Asbury Historic District
The Asbury Historic District was listed on the National Register of Historic Places in 1993. Portions of the content on this web page were adapted from a copy of the original nomination document. [†] Adaptation copyright © 2013.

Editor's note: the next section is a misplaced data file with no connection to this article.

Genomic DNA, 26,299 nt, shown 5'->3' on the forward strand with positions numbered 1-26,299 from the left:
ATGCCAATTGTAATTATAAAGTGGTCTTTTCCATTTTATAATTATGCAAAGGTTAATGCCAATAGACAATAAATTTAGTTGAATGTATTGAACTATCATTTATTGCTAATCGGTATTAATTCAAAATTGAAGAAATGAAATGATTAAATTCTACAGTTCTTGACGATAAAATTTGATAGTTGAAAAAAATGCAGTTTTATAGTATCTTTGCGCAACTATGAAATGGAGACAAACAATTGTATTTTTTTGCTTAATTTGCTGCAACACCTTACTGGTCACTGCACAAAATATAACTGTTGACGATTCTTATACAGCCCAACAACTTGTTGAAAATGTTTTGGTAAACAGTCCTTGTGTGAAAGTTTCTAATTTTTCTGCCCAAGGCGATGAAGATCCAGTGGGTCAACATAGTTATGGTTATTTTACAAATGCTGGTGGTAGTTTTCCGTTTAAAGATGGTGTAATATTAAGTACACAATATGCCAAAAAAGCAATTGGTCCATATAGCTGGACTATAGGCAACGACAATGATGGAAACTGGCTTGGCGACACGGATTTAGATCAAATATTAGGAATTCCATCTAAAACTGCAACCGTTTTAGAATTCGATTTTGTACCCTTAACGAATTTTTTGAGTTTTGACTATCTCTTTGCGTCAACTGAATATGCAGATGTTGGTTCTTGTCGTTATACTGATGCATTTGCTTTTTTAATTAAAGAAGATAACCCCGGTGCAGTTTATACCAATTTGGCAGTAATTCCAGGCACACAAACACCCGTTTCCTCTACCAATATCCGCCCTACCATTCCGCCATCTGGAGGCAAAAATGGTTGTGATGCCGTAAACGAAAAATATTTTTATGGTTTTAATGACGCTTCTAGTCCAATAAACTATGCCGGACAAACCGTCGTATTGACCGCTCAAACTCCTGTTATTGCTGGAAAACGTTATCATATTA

Asbury Historic District, situated in Franklin Township, Warren County, and Bethlehem Township, Hunterdon County, possesses significance in the areas of architecture, religion, industry, politics/government, and commerce. The village exemplifies the small agglomerate settlements that proliferated throughout the region in the 18th and 19th centuries to serve its dispersed agricultural population, but whose growth was arrested when by-passed by 19th century transportation innovations. The Asbury Historic District has architectural significance as an assemblage of mostly 19th century buildings whose construction, form, detailing, and spatial organization are representative of the rural region's vernacular architecture in that era, as well as for several buildings of individual distinction. The community's religious significance is due to its Methodist congregation, the first in northwestern New Jersey to organize and the second to build a church, and its association with Bishop Francis Asbury, a founder of American Methodism, who laid the corner stone of the pioneer church in 1796 and in whose honor the village was renamed. Local entrepreneur Col. William McCullough, who played a key role in establishing the church and in the early development of the community, was a significant figure in the area of politics and government, having held public office at both the local and state level and served as a county judge for over thirty years. While McCullough was the first to fully exploit the community's water power site, Asbury's industrial significance stems from its grist mill, the only one of its water-powered industrial buildings to survive, and the graphite milling business established there in 1895 by Harry M. Riddle, a rare instance of the adaption of one of the region's many small water-powered mills for what became an important 20th century industry. Asbury also was home to one of Warren County's most prominent 19th century industrialists, Daniel Runkle, a founding director and long time president of the Warren Foundry and Machine Company in Phillipsburg, NJ. Another 19th century resident of Asbury, Thomas McElrath, who made his summer home there in the 1870s, was a significant figure in the field of publishing, as publisher of the New York Tribune, the influential and successful daily newspaper of which Horace Greeley was editor. The village also possesses commercial significance because of its store and hotel, physical documents of the important economic and social roles of such establishments in a small rural community.